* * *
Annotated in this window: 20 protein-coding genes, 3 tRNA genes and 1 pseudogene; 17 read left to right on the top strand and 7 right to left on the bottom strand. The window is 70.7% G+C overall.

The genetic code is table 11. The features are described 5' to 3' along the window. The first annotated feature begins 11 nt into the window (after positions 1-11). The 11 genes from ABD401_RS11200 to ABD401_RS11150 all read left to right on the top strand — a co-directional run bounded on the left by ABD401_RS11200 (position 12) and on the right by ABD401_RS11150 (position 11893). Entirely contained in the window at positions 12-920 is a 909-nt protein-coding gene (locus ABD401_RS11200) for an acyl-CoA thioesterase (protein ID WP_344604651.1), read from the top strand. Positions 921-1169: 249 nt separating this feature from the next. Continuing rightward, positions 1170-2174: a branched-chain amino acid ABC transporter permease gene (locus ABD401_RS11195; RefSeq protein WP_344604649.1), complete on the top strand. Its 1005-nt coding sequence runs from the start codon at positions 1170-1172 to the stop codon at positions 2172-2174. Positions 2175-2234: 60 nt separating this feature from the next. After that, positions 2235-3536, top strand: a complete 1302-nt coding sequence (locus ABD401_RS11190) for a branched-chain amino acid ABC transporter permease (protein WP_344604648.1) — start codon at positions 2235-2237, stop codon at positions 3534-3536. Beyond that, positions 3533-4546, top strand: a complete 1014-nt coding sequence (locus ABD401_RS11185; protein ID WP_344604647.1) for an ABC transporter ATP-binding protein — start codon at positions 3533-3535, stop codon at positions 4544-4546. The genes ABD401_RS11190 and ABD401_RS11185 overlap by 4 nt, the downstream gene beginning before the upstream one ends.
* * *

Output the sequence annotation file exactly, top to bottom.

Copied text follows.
Annotated in this window: 20 protein-coding genes, 3 tRNA genes and 1 pseudogene; 17 read left to right on the top strand and 7 right to left on the bottom strand. The window is 70.7% G+C overall.

The genetic code is table 11. The features are described 5' to 3' along the window. The first annotated feature begins 11 nt into the window (after positions 1-11). The 11 genes from ABD401_RS11200 to ABD401_RS11150 all read left to right on the top strand — a co-directional run bounded on the left by ABD401_RS11200 (position 12) and on the right by ABD401_RS11150 (position 11893). Entirely contained in the window at positions 12-920 is a 909-nt protein-coding gene (locus ABD401_RS11200) for an acyl-CoA thioesterase (protein ID WP_344604651.1), read from the top strand. Positions 921-1169: 249 nt separating this feature from the next. Continuing rightward, positions 1170-2174: a branched-chain amino acid ABC transporter permease gene (locus ABD401_RS11195; RefSeq protein WP_344604649.1), complete on the top strand. Its 1005-nt coding sequence runs from the start codon at positions 1170-1172 to the stop codon at positions 2172-2174. Positions 2175-2234: 60 nt separating this feature from the next. After that, positions 2235-3536, top strand: a complete 1302-nt coding sequence (locus ABD401_RS11190) for a branched-chain amino acid ABC transporter permease (protein WP_344604648.1) — start codon at positions 2235-2237, stop codon at positions 3534-3536. Beyond that, positions 3533-4546, top strand: a complete 1014-nt coding sequence (locus ABD401_RS11185; protein ID WP_344604647.1) for an ABC transporter ATP-binding protein — start codon at positions 3533-3535, stop codon at positions 4544-4546. The genes ABD401_RS11190 and ABD401_RS11185 overlap by 4 nt, the downstream gene beginning before the upstream one ends.